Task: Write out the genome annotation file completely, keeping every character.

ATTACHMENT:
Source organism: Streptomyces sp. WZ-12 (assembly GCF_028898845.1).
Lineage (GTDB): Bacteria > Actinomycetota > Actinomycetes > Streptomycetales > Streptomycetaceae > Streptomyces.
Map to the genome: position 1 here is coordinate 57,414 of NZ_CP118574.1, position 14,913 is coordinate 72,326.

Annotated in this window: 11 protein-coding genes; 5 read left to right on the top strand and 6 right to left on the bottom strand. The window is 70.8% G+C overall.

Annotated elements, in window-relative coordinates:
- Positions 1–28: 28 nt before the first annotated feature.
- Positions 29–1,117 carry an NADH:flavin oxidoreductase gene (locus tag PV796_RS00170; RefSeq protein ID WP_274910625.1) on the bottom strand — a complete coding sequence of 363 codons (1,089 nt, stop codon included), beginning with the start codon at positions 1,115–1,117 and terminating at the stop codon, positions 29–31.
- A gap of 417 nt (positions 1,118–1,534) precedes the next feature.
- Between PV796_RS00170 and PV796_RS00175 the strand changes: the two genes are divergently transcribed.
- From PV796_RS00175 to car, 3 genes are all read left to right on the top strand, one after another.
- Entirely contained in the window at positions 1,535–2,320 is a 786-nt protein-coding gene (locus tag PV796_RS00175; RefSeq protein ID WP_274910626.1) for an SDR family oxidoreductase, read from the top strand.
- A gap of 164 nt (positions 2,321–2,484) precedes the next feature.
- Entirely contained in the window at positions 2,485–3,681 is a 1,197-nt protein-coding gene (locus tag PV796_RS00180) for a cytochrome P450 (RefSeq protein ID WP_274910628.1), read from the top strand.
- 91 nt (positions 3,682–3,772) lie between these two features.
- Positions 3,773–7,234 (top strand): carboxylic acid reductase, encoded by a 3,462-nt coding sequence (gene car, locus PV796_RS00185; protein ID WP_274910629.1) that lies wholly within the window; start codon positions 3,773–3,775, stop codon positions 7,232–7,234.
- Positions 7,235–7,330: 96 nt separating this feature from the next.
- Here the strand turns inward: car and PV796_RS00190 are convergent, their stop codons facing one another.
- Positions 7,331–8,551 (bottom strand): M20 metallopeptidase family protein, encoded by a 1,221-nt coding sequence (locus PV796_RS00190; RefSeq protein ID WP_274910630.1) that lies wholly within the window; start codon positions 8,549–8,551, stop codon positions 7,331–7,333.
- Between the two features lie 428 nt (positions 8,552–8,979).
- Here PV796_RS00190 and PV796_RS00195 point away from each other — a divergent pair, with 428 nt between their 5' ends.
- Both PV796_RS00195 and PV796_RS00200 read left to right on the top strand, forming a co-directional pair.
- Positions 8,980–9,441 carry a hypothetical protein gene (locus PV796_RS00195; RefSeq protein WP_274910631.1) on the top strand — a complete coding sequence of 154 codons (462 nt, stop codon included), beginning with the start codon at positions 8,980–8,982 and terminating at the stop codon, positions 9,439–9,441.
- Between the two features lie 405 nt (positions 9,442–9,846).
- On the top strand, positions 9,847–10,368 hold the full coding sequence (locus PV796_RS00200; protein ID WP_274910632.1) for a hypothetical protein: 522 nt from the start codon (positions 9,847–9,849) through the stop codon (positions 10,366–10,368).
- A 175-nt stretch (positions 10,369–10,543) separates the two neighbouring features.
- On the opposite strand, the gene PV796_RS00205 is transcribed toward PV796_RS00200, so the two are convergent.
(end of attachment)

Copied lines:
Source organism: Streptomyces sp. WZ-12 (assembly GCF_028898845.1).
Lineage (GTDB): Bacteria > Actinomycetota > Actinomycetes > Streptomycetales > Streptomycetaceae > Streptomyces.
Map to the genome: position 1 here is coordinate 57,414 of NZ_CP118574.1, position 14,913 is coordinate 72,326.

Annotated in this window: 11 protein-coding genes; 5 read left to right on the top strand and 6 right to left on the bottom strand. The window is 70.8% G+C overall.

Annotated elements, in window-relative coordinates:
- Positions 1–28: 28 nt before the first annotated feature.
- Positions 29–1,117 carry an NADH:flavin oxidoreductase gene (locus tag PV796_RS00170; RefSeq protein ID WP_274910625.1) on the bottom strand — a complete coding sequence of 363 codons (1,089 nt, stop codon included), beginning with the start codon at positions 1,115–1,117 and terminating at the stop codon, positions 29–31.
- A gap of 417 nt (positions 1,118–1,534) precedes the next feature.
- Between PV796_RS00170 and PV796_RS00175 the strand changes: the two genes are divergently transcribed.
- From PV796_RS00175 to car, 3 genes are all read left to right on the top strand, one after another.
- Entirely contained in the window at positions 1,535–2,320 is a 786-nt protein-coding gene (locus tag PV796_RS00175; RefSeq protein ID WP_274910626.1) for an SDR family oxidoreductase, read from the top strand.
- A gap of 164 nt (positions 2,321–2,484) precedes the next feature.
- Entirely contained in the window at positions 2,485–3,681 is a 1,197-nt protein-coding gene (locus tag PV796_RS00180) for a cytochrome P450 (RefSeq protein ID WP_274910628.1), read from the top strand.
- 91 nt (positions 3,682–3,772) lie between these two features.
- Positions 3,773–7,234 (top strand): carboxylic acid reductase, encoded by a 3,462-nt coding sequence (gene car, locus PV796_RS00185; protein ID WP_274910629.1) that lies wholly within the window; start codon positions 3,773–3,775, stop codon positions 7,232–7,234.
- Positions 7,235–7,330: 96 nt separating this feature from the next.
- Here the strand turns inward: car and PV796_RS00190 are convergent, their stop codons facing one another.
- Positions 7,331–8,551 (bottom strand): M20 metallopeptidase family protein, encoded by a 1,221-nt coding sequence (locus PV796_RS00190; RefSeq protein ID WP_274910630.1) that lies wholly within the window; start codon positions 8,549–8,551, stop codon positions 7,331–7,333.
- Between the two features lie 428 nt (positions 8,552–8,979).
- Here PV796_RS00190 and PV796_RS00195 point away from each other — a divergent pair, with 428 nt between their 5' ends.
- Both PV796_RS00195 and PV796_RS00200 read left to right on the top strand, forming a co-directional pair.
- Positions 8,980–9,441 carry a hypothetical protein gene (locus PV796_RS00195; RefSeq protein WP_274910631.1) on the top strand — a complete coding sequence of 154 codons (462 nt, stop codon included), beginning with the start codon at positions 8,980–8,982 and terminating at the stop codon, positions 9,439–9,441.
- Between the two features lie 405 nt (positions 9,442–9,846).
- On the top strand, positions 9,847–10,368 hold the full coding sequence (locus PV796_RS00200; protein ID WP_274910632.1) for a hypothetical protein: 522 nt from the start codon (positions 9,847–9,849) through the stop codon (positions 10,366–10,368).
- A 175-nt stretch (positions 10,369–10,543) separates the two neighbouring features.
- On the opposite strand, the gene PV796_RS00205 is transcribed toward PV796_RS00200, so the two are convergent.